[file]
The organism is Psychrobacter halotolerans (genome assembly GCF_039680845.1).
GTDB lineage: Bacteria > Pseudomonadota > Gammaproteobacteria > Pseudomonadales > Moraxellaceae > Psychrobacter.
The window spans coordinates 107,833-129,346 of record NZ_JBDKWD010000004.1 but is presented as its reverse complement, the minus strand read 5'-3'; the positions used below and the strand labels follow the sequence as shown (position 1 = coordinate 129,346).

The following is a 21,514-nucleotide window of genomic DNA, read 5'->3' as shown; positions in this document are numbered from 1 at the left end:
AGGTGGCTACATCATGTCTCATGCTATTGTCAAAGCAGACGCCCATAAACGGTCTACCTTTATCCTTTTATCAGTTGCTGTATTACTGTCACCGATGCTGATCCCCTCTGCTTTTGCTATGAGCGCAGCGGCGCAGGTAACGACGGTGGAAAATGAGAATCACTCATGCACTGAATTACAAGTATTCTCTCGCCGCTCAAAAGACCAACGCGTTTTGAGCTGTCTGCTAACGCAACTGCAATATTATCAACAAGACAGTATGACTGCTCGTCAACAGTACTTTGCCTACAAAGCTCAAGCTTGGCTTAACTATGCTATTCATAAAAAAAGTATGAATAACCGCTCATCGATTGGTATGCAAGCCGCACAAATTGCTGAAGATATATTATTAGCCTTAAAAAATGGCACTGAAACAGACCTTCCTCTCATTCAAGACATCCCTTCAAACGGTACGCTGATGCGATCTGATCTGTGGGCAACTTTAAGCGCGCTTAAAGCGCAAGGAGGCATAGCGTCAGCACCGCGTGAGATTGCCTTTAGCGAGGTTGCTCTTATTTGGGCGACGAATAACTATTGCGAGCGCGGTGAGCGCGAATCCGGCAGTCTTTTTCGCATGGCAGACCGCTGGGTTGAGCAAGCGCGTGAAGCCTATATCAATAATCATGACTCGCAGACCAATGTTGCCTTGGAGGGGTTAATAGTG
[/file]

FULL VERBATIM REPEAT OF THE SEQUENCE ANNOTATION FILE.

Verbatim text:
The organism is Psychrobacter halotolerans (genome assembly GCF_039680845.1).
GTDB lineage: Bacteria > Pseudomonadota > Gammaproteobacteria > Pseudomonadales > Moraxellaceae > Psychrobacter.
The window spans coordinates 107,833-129,346 of record NZ_JBDKWD010000004.1 but is presented as its reverse complement, the minus strand read 5'-3'; the positions used below and the strand labels follow the sequence as shown (position 1 = coordinate 129,346).

The following is a 21,514-nucleotide window of genomic DNA, read 5'->3' as shown; positions in this document are numbered from 1 at the left end:
AGGTGGCTACATCATGTCTCATGCTATTGTCAAAGCAGACGCCCATAAACGGTCTACCTTTATCCTTTTATCAGTTGCTGTATTACTGTCACCGATGCTGATCCCCTCTGCTTTTGCTATGAGCGCAGCGGCGCAGGTAACGACGGTGGAAAATGAGAATCACTCATGCACTGAATTACAAGTATTCTCTCGCCGCTCAAAAGACCAACGCGTTTTGAGCTGTCTGCTAACGCAACTGCAATATTATCAACAAGACAGTATGACTGCTCGTCAACAGTACTTTGCCTACAAAGCTCAAGCTTGGCTTAACTATGCTATTCATAAAAAAAGTATGAATAACCGCTCATCGATTGGTATGCAAGCCGCACAAATTGCTGAAGATATATTATTAGCCTTAAAAAATGGCACTGAAACAGACCTTCCTCTCATTCAAGACATCCCTTCAAACGGTACGCTGATGCGATCTGATCTGTGGGCAACTTTAAGCGCGCTTAAAGCGCAAGGAGGCATAGCGTCAGCACCGCGTGAGATTGCCTTTAGCGAGGTTGCTCTTATTTGGGCGACGAATAACTATTGCGAGCGCGGTGAGCGCGAATCCGGCAGTCTTTTTCGCATGGCAGACCGCTGGGTTGAGCAAGCGCGTGAAGCCTATATCAATAATCATGACTCGCAGACCAATGTTGCCTTGGAGGGGTTAATAGTG